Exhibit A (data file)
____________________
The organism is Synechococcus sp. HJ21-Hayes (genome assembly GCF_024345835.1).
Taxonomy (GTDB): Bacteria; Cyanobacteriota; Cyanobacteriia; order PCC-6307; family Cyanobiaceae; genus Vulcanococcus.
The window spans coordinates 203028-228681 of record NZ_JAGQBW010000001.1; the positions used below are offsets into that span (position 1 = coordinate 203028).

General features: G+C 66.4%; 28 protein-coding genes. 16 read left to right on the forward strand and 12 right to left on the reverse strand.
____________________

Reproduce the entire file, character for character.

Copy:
The organism is Synechococcus sp. HJ21-Hayes (genome assembly GCF_024345835.1).
Taxonomy (GTDB): Bacteria; Cyanobacteriota; Cyanobacteriia; order PCC-6307; family Cyanobiaceae; genus Vulcanococcus.
The window spans coordinates 203028-228681 of record NZ_JAGQBW010000001.1; the positions used below are offsets into that span (position 1 = coordinate 203028).

General features: G+C 66.4%; 28 protein-coding genes. 16 read left to right on the forward strand and 12 right to left on the reverse strand.